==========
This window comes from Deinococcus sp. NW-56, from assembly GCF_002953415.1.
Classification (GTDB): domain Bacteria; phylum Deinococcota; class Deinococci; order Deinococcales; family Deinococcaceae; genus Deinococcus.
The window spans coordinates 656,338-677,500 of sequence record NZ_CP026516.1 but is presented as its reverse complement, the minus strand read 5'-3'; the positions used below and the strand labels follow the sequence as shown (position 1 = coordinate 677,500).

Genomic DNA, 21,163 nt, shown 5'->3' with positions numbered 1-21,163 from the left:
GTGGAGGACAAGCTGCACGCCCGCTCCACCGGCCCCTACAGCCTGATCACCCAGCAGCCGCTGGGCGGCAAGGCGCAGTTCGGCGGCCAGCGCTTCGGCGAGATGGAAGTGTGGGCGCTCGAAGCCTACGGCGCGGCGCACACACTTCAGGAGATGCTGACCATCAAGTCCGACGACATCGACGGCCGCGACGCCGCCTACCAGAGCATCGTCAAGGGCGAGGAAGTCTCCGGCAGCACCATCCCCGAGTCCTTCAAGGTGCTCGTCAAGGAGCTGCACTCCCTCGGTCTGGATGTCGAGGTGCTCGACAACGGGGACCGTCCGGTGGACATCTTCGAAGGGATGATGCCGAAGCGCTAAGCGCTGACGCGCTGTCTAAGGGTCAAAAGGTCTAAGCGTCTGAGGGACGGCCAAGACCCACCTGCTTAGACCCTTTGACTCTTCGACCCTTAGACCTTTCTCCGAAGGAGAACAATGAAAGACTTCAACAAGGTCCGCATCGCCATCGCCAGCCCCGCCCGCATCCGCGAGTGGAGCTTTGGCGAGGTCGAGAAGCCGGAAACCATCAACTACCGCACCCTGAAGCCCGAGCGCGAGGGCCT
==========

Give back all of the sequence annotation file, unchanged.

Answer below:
This window comes from Deinococcus sp. NW-56, from assembly GCF_002953415.1.
Classification (GTDB): domain Bacteria; phylum Deinococcota; class Deinococci; order Deinococcales; family Deinococcaceae; genus Deinococcus.
The window spans coordinates 656,338-677,500 of sequence record NZ_CP026516.1 but is presented as its reverse complement, the minus strand read 5'-3'; the positions used below and the strand labels follow the sequence as shown (position 1 = coordinate 677,500).

Genomic DNA, 21,163 nt, shown 5'->3' with positions numbered 1-21,163 from the left:
GTGGAGGACAAGCTGCACGCCCGCTCCACCGGCCCCTACAGCCTGATCACCCAGCAGCCGCTGGGCGGCAAGGCGCAGTTCGGCGGCCAGCGCTTCGGCGAGATGGAAGTGTGGGCGCTCGAAGCCTACGGCGCGGCGCACACACTTCAGGAGATGCTGACCATCAAGTCCGACGACATCGACGGCCGCGACGCCGCCTACCAGAGCATCGTCAAGGGCGAGGAAGTCTCCGGCAGCACCATCCCCGAGTCCTTCAAGGTGCTCGTCAAGGAGCTGCACTCCCTCGGTCTGGATGTCGAGGTGCTCGACAACGGGGACCGTCCGGTGGACATCTTCGAAGGGATGATGCCGAAGCGCTAAGCGCTGACGCGCTGTCTAAGGGTCAAAAGGTCTAAGCGTCTGAGGGACGGCCAAGACCCACCTGCTTAGACCCTTTGACTCTTCGACCCTTAGACCTTTCTCCGAAGGAGAACAATGAAAGACTTCAACAAGGTCCGCATCGCCATCGCCAGCCCCGCCCGCATCCGCGAGTGGAGCTTTGGCGAGGTCGAGAAGCCGGAAACCATCAACTACCGCACCCTGAAGCCCGAGCGCGAGGGCCT